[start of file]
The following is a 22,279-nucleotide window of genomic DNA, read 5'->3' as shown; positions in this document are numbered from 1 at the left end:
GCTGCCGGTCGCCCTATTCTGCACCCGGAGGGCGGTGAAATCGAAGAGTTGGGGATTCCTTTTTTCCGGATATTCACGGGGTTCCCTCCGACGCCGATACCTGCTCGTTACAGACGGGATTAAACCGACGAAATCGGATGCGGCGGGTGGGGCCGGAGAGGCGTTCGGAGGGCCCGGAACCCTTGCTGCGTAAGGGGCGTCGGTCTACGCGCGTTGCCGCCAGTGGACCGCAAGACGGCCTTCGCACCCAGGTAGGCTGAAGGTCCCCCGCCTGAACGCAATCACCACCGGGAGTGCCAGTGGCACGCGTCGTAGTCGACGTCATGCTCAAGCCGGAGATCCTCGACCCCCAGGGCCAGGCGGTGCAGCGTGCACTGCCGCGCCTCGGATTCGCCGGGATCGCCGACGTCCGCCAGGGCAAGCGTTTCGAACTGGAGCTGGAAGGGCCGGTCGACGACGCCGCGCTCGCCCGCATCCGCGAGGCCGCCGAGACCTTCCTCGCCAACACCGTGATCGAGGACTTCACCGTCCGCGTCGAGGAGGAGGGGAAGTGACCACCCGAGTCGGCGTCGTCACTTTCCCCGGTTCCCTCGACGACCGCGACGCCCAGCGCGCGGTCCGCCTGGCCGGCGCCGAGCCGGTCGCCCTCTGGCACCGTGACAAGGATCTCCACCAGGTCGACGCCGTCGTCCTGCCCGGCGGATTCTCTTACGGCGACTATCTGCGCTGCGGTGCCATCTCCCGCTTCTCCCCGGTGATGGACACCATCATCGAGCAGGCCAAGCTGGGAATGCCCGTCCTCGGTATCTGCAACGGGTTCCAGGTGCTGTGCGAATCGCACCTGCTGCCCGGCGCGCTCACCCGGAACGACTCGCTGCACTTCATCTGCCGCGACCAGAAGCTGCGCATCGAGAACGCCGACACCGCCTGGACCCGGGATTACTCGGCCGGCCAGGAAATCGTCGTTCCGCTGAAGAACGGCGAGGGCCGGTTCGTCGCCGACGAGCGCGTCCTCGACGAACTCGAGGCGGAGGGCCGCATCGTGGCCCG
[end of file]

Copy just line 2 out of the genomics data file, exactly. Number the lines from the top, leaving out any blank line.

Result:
GCTGCCGGTCGCCCTATTCTGCACCCGGAGGGCGGTGAAATCGAAGAGTTGGGGATTCCTTTTTTCCGGATATTCACGGGGTTCCCTCCGACGCCGATACCTGCTCGTTACAGACGGGATTAAACCGACGAAATCGGATGCGGCGGGTGGGGCCGGAGAGGCGTTCGGAGGGCCCGGAACCCTTGCTGCGTAAGGGGCGTCGGTCTACGCGCGTTGCCGCCAGTGGACCGCAAGACGGCCTTCGCACCCAGGTAGGCTGAAGGTCCCCCGCCTGAACGCAATCACCACCGGGAGTGCCAGTGGCACGCGTCGTAGTCGACGTCATGCTCAAGCCGGAGATCCTCGACCCCCAGGGCCAGGCGGTGCAGCGTGCACTGCCGCGCCTCGGATTCGCCGGGATCGCCGACGTCCGCCAGGGCAAGCGTTTCGAACTGGAGCTGGAAGGGCCGGTCGACGACGCCGCGCTCGCCCGCATCCGCGAGGCCGCCGAGACCTTCCTCGCCAACACCGTGATCGAGGACTTCACCGTCCGCGTCGAGGAGGAGGGGAAGTGACCACCCGAGTCGGCGTCGTCACTTTCCCCGGTTCCCTCGACGACCGCGACGCCCAGCGCGCGGTCCGCCTGGCCGGCGCCGAGCCGGTCGCCCTCTGGCACCGTGACAAGGATCTCCACCAGGTCGACGCCGTCGTCCTGCCCGGCGGATTCTCTTACGGCGACTATCTGCGCTGCGGTGCCATCTCCCGCTTCTCCCCGGTGATGGACACCATCATCGAGCAGGCCAAGCTGGGAATGCCCGTCCTCGGTATCTGCAACGGGTTCCAGGTGCTGTGCGAATCGCACCTGCTGCCCGGCGCGCTCACCCGGAACGACTCGCTGCACTTCATCTGCCGCGACCAGAAGCTGCGCATCGAGAACGCCGACACCGCCTGGACCCGGGATTACTCGGCCGGCCAGGAAATCGTCGTTCCGCTGAAGAACGGCGAGGGCCGGTTCGTCGCCGACGAGCGCGTCCTCGACGAACTCGAGGCGGAGGGCCGCATCGTGGCCCG